Wednesday, February 8, 2017

All the Light We Cannot See by Anthony Doerr

All the Light We Cannot See by Anthony Doerr
Published May 6, 2014
Summary on Goodreads
Sometimes I look at books, see all the rave reviews, and add it to my TBR list without even reading the synopsis or just very roughly skimming it.  It’s a really bad habit of mine and I should probably change it.  And this is basically what happened with this one.  I saw how everyone was loving this book so I added it to my 2016 Read Harder Challenge and even added it to my 2017 Read Harder Challenge since I failed in 2016.  However, I wasn’t expecting that it was a historical fiction.  I think a part of me knew since I added it to the “read a book about a war” but I didn’t really get it.  Alas, I hate historical fiction so when I actually picked it up and actually read the synopsis to know what I’m getting myself into, I was aghast to see that it was a historical fiction and about WWII no less.  That being said…I did not enjoy this one as much.

Plus I realized that there are just some books that I cannot handle in audiobook form especially when they are either more on the dry side or the topics are too serious for me to have to constantly focus on hearing the book rather than simply reading it.  Historical books that focused on WWII fell into that category.  At first I thought it would be okay since this book actually won an award for audiobooks but it just wasn’t meant to be. 

I’m sure this book had a lot of amazing literary prose and whatnot but I’m just not the type of person to get that nor appreciate it especially in a topic that I’m not entirely interested in.  And because I had it in audiobook form, it was especially easy for me to simply count down the minutes (or hours, really, since it’s a pretty lengthy book).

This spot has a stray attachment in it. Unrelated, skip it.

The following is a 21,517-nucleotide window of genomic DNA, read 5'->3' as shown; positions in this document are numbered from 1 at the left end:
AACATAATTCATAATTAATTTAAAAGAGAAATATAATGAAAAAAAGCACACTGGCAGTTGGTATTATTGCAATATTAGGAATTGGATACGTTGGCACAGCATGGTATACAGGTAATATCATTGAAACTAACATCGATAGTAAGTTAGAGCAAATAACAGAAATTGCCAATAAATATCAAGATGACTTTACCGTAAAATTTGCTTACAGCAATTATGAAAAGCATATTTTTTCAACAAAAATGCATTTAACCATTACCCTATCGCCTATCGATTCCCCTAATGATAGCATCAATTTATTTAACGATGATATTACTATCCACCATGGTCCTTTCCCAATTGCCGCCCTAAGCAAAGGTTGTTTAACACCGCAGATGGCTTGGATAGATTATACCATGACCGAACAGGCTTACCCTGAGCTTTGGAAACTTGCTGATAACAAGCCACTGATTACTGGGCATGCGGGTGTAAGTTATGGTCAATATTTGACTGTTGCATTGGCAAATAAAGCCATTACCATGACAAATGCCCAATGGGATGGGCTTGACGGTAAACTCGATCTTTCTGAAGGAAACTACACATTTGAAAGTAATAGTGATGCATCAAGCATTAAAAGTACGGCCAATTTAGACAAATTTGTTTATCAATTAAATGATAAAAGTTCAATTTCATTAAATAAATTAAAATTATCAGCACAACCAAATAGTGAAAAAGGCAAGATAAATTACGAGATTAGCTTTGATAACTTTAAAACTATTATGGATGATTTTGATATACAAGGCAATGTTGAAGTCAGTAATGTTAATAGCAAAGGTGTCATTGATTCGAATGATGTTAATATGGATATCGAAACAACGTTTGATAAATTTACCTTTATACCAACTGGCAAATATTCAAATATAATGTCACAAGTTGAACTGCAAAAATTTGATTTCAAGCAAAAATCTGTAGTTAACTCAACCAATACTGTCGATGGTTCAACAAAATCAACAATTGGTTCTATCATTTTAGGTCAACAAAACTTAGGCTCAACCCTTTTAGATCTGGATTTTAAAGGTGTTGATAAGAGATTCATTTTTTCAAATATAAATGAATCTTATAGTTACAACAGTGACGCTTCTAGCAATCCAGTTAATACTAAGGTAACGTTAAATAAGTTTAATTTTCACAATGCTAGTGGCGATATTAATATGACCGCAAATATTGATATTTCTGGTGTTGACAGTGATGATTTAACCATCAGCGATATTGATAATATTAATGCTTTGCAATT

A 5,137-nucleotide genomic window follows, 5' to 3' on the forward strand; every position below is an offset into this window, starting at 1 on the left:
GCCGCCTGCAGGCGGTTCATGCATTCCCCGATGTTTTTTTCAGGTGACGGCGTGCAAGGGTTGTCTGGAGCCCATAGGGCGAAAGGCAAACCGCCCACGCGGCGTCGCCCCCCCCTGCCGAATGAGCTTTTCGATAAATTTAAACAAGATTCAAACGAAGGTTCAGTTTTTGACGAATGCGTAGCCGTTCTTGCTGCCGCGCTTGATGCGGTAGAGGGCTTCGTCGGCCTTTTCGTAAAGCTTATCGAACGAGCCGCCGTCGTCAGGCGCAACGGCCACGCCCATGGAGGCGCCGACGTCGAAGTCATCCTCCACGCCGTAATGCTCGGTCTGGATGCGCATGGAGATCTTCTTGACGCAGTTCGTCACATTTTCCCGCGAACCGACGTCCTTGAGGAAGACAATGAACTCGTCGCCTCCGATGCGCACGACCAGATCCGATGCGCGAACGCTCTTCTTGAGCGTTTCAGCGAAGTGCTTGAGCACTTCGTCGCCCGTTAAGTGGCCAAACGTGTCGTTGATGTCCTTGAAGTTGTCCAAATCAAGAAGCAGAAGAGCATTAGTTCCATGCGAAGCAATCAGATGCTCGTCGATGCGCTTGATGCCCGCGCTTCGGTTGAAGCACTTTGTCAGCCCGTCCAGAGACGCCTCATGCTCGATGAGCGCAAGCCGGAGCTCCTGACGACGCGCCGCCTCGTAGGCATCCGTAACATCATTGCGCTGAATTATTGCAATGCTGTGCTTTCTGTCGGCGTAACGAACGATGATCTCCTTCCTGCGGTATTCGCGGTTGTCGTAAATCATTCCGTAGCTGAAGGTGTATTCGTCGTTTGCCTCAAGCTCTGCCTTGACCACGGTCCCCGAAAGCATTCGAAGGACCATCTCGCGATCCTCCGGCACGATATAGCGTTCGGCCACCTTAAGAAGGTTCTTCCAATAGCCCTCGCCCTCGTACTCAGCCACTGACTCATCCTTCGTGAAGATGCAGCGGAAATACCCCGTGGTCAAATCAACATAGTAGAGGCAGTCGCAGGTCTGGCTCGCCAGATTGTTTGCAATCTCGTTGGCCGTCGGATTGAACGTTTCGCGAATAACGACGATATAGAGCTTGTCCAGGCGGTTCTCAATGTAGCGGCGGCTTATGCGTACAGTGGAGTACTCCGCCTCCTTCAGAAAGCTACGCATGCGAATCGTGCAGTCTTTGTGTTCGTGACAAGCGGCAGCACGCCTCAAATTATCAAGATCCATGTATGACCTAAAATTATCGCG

The one thing that bothered me the most, or at least kept me from focusing the most, was the way how the story was portrayed.  So the book follows along the lives of two people: a blind French girl and a young German boy.  However, there wasn’t any real distinction when it flowed from one to the other.  I would be listening to the blind girl’s story and then suddenly, I would be like “wait, who is that? Isn’t the person in the German boy’s story?” and then realize that the viewpoint had shifted and we were now referring to the boy’s perspective.  Or vice versa.  It was so confusing because it wasn’t as if each chapter was shown the other’s story and it was just flipped at each chapter.  Instead, each chapter had multiple reversals so you constantly have to be really aware of when the story shifted and it is now about the other person.  I just wish the transition was a lot smoother and I guess it would have been more obvious in a hardcopy rather than an audiobook.

Also I was a little disappointed because I thought there was going to be some sort of romantic encounter between Werner and Marie-Laure especially when they meet up later in life but that wasn’t the case.  I mean, there might have been some sort of affection between the two but it didn’t really go anywhere.  I understand that it was during the war and everything needs to be in secret since Werner is freaking German and is basically focused to be on Hitler’s side but still.  I was hoping for some grand romantic escape.  Or at least some sort of grand romantic reunion after the war but it was just sad and I felt bad for Marie-Laure.  I guess things just weren’t meant to be.

Overall, the book was just okay.  I didn’t like it too much because I found the flow confusing, I lost hope in a romantic escapade, and the topic was just too serious for me.  I much prefer my books to be heartwarming and full of life rather than the opposite.  However, if you’re a serious historical buff then maybe you’ll enjoy this one.

1 comment:

  1. Good news book lovers, All the Light We Cannot See Audio-book is officially available on AudioBooksNow.